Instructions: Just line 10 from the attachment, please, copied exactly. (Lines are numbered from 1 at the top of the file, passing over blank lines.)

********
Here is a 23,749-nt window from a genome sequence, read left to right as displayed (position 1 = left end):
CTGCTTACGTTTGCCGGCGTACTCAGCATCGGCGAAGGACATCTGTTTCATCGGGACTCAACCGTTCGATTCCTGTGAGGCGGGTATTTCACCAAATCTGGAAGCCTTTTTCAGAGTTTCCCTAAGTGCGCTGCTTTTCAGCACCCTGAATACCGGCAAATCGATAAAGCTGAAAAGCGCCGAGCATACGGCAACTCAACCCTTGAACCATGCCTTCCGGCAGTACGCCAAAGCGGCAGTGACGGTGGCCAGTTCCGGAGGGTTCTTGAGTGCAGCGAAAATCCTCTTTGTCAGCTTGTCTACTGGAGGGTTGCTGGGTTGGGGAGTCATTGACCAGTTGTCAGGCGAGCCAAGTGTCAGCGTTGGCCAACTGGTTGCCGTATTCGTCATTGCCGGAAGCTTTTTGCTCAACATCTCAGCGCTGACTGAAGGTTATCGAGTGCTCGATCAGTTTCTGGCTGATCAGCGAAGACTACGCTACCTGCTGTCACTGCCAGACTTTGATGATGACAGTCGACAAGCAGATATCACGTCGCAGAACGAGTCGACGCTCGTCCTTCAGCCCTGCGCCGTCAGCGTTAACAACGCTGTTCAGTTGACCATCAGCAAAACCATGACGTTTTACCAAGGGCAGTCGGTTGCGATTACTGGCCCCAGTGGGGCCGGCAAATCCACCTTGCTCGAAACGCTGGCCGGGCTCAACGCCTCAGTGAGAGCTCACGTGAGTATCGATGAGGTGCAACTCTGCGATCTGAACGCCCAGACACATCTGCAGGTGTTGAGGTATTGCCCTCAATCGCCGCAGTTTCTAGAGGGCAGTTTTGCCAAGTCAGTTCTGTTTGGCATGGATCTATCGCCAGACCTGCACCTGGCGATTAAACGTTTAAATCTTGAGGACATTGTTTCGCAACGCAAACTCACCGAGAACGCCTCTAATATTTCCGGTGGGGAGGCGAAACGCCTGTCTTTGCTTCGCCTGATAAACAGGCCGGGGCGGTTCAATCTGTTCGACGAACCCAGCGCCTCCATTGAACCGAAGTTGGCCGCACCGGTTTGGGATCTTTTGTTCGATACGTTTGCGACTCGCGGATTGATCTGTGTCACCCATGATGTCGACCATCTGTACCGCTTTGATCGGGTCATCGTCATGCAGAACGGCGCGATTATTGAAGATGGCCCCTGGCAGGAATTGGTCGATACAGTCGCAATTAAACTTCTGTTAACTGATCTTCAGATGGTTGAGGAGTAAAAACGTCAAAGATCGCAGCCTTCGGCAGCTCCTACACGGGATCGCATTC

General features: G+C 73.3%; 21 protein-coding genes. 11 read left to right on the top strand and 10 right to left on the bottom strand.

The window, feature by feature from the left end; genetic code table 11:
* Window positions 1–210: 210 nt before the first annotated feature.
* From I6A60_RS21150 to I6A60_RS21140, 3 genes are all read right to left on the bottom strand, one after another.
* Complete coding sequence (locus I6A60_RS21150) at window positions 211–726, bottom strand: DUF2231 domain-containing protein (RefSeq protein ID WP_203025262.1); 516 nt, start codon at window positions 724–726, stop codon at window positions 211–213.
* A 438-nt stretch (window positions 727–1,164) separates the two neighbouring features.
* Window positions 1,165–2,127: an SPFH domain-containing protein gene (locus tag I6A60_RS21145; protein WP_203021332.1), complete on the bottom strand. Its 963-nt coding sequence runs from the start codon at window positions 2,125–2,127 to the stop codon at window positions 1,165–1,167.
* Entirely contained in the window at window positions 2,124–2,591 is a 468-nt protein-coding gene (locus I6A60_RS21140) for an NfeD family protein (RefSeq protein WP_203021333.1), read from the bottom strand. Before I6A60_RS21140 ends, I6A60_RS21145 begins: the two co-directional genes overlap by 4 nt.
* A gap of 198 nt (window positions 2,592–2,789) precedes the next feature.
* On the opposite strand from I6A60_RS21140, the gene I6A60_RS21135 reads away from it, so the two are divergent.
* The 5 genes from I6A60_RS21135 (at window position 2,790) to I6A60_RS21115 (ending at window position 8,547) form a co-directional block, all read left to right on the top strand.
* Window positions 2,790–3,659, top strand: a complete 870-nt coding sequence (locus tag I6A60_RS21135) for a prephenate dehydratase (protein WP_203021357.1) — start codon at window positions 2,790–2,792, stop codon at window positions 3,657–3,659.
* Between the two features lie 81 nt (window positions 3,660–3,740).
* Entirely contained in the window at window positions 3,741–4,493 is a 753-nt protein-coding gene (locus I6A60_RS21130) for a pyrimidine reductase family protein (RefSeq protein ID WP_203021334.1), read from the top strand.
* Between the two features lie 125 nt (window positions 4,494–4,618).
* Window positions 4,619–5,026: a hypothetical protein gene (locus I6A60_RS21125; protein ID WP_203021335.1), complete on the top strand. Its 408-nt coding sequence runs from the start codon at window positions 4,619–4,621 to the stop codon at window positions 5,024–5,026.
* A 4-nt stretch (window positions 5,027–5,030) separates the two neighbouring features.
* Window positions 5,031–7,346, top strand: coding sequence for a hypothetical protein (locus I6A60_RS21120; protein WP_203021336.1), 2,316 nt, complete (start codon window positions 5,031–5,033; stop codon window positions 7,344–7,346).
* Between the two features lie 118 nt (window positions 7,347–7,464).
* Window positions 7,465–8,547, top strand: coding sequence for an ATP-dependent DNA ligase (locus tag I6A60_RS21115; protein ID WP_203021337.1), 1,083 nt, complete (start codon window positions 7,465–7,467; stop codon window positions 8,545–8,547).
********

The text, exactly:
* Entirely contained in the window at window positions 2,124–2,591 is a 468-nt protein-coding gene (locus I6A60_RS21140) for an NfeD family protein (RefSeq protein WP_203021333.1), read from the bottom strand. Before I6A60_RS21140 ends, I6A60_RS21145 begins: the two co-directional genes overlap by 4 nt.